Josie Ortega tests out the Latin dance class that promises fitness, fun, and a transformative attitude toward exercise: Zumba.
The night I returned home from my first Zumba class I grinned and I told my husband, “This is going to change my life.” It turned out to be true, but not necessarily in the way that I’d envisioned.
Four months after the birth of my third child, I was looking for a way to shake up my exercise routine. (And by “shakeup,” I mean I was looking to have some kind of exercise routine.) So I committed to attending Zumba class twice a week in the evenings after bedtime, during the six weeks before Easter.
Zumba class doesn’t quite fall into the traditional Lenten categories of fasting, charity, and prayer. But let’s count it: I gave up two evenings of personal Netflix time, in order to embrace something better. Taking on a practice of exercise—which is a boon to both physical and emotional health—is consistent with the spirit of stripping away that which keeps me from my true self.
But enough with the over-spiritualizing. What’s the deal with Zumba?
With a combination of salsa, hip hop, merengue, and aerobics class moves, Zumba kicked my booty that first night. . . and I had a great time. My body enjoyed the tough workout, and my brain engaged with a new challenge.
Zumba is a workout class that mixes all kinds of dance: Latin, hip hop, even some Indian music, and some old school R&B. You’ll be paying close attention at the beginning of each song to follow the instructor’s steps, and soon you’ll catch on to repeating moves. Think: salsa steps, cha-cha, cumbia, grapevine. You’ll have some traditional exercise movesmixed in: jumping jacks, squats. Plus some more freestyle, loose-hipped dance opportunities, which you can get into as much as you’re comfortable. (A little advice from yours truly: Go for it with that body roll; Shake what your mama gave ya.)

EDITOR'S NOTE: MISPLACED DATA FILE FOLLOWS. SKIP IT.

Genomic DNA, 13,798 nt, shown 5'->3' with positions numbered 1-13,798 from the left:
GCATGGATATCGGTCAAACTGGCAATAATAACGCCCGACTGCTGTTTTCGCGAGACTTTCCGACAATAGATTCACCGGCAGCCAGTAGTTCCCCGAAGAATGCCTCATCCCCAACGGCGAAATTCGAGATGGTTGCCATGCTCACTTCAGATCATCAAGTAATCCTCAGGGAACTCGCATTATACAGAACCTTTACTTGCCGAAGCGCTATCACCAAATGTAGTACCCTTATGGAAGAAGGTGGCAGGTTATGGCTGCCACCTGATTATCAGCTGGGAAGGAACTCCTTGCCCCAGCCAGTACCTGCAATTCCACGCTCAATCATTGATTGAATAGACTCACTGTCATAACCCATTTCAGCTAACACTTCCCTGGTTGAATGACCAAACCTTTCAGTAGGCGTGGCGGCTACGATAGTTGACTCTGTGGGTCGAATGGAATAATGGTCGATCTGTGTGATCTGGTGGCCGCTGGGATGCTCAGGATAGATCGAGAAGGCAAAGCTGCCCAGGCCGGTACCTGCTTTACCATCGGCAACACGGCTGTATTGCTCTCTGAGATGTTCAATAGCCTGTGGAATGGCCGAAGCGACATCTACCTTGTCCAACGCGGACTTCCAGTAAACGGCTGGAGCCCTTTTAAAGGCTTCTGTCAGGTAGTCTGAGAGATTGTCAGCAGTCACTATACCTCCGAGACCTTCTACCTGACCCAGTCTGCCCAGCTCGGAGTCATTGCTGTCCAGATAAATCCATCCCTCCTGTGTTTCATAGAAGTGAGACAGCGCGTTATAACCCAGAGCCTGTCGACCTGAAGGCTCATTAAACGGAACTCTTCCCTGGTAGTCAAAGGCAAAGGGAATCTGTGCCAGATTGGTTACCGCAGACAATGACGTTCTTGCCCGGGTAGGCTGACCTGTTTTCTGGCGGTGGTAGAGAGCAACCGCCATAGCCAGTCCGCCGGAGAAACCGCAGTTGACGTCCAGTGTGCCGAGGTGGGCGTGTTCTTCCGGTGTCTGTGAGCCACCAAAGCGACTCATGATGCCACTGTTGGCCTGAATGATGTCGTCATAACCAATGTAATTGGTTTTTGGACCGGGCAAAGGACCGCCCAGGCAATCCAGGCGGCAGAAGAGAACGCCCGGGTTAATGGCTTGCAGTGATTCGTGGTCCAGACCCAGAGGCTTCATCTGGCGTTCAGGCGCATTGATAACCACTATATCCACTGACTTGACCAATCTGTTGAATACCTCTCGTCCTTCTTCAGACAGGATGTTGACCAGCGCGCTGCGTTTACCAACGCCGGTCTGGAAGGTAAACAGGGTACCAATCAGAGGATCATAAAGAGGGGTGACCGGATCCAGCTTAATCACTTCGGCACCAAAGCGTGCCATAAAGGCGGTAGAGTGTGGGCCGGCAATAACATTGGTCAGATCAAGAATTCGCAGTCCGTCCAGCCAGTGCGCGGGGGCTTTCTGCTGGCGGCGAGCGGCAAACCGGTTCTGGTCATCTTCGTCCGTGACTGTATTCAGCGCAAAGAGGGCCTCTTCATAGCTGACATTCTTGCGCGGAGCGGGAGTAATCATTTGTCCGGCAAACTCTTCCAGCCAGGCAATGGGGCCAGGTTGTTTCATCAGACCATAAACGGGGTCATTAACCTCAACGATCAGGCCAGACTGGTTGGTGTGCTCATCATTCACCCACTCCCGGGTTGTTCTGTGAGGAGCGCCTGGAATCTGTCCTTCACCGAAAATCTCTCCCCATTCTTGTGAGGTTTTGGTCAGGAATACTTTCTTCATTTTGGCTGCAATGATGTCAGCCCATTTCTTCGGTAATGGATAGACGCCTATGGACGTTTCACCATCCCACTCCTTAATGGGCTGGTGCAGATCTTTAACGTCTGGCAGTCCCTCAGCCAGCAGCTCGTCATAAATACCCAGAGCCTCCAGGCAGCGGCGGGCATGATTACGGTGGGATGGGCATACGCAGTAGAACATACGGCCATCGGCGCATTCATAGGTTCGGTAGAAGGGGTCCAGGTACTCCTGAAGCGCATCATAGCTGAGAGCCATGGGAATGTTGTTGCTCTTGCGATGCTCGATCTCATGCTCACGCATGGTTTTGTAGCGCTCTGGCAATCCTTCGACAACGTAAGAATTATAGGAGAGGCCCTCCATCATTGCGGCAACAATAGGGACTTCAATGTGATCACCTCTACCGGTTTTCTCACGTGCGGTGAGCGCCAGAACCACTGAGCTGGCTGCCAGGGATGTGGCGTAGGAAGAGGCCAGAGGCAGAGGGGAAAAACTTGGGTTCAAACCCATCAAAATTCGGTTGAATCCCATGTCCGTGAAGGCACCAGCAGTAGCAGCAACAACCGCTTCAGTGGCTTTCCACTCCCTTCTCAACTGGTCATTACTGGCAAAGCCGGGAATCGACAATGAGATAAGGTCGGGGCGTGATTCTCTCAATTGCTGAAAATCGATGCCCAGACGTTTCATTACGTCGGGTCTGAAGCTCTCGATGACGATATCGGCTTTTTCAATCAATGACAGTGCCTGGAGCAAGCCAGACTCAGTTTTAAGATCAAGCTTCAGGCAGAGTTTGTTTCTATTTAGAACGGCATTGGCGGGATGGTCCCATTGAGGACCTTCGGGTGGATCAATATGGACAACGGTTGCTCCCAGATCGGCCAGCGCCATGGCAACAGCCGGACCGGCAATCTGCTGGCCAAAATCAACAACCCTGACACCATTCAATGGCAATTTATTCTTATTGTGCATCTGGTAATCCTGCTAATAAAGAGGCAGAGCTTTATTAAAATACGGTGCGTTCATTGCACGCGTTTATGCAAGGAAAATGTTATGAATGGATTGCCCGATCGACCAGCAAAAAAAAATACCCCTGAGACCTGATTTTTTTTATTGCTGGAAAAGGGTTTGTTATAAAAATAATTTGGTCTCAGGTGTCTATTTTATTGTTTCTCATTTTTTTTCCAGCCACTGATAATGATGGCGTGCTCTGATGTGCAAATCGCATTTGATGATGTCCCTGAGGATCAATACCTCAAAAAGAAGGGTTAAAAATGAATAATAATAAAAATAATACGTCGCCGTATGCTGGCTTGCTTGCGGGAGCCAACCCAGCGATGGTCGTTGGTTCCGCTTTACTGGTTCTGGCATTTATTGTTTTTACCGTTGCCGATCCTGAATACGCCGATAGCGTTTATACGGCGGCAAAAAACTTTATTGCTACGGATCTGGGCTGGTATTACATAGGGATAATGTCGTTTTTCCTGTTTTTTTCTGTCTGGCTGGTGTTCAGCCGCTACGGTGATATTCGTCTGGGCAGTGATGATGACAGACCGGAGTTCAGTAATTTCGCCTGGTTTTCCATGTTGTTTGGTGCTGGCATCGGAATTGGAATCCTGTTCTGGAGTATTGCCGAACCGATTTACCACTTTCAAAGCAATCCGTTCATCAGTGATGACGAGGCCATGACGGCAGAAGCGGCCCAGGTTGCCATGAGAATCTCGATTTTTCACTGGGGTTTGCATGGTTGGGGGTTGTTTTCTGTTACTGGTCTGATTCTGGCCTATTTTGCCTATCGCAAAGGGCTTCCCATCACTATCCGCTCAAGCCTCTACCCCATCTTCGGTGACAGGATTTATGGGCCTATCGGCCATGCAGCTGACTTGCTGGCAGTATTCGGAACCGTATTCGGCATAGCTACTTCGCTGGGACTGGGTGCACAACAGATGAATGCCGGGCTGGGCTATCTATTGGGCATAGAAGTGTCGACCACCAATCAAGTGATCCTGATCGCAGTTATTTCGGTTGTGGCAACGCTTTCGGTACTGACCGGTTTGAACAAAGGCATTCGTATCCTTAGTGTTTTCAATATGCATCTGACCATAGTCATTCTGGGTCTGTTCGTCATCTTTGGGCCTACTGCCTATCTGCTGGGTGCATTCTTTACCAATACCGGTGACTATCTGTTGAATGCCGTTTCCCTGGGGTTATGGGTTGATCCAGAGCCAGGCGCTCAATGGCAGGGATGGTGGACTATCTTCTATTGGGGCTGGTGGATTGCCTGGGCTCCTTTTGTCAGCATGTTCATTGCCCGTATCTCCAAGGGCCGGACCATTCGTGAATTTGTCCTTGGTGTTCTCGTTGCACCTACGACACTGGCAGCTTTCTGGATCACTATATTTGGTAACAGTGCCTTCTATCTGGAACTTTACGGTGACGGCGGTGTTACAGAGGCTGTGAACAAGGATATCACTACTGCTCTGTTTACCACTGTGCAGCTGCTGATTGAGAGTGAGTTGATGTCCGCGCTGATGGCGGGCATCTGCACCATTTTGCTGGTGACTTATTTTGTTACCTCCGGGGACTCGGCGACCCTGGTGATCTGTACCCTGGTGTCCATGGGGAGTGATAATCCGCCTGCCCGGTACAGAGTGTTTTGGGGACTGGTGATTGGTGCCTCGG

Most classes last for an hour or a little under, including warm-up and cool down. You can wear sneakers and comfortable exercise clothes.
Many gyms, including my local YMCA, offer the dance-fitness exercise class. Some instructors offer sessions in church basements, hospitals, and community centers. Check zumba.com to find a class near you. Zumba’s successful business model trains and licenses instructors, then allows them to teach anywhere. It’s a good idea to ask around about well-loved instructors because their teaching style and energy will be key to a successful, enjoyable class.
My instructor Latoya is fun, friendly, entertaining, and encouraging. Here are a few sayings she likes to repeat to the class:
Even in my diverse city, plenty of neighborhoods, restaurants, schools, churches, and other places remain practically segregated by divisions like race or age. A notable exception is the Tuesday evening Zumba class at the Alexandria YMCA. Dance is a universal language!
In my first Zumba class, I noted: one man, several senior ladies (one of whom wore all-purple workout gear, sneakers included); women my age, some younger, some older; white, black, Asian, Hispanic; and one particularly adorable African-American mother-daughter duo. It’s also worth noting that we represented a wide range of sizes.
Clearly, I spent a good bit of time observing the room and taking stock of my fellow dancers. It comes with the mirror-walled territory. Plus, as a Zumba beginner, I needed to look around to get a better handle on the dance steps. But as I returned week after week and became more familiar and competent, I had to come to terms with an even greater challenge: being comfortable just watching myself in the mirror, as our instructors encouraged us to do.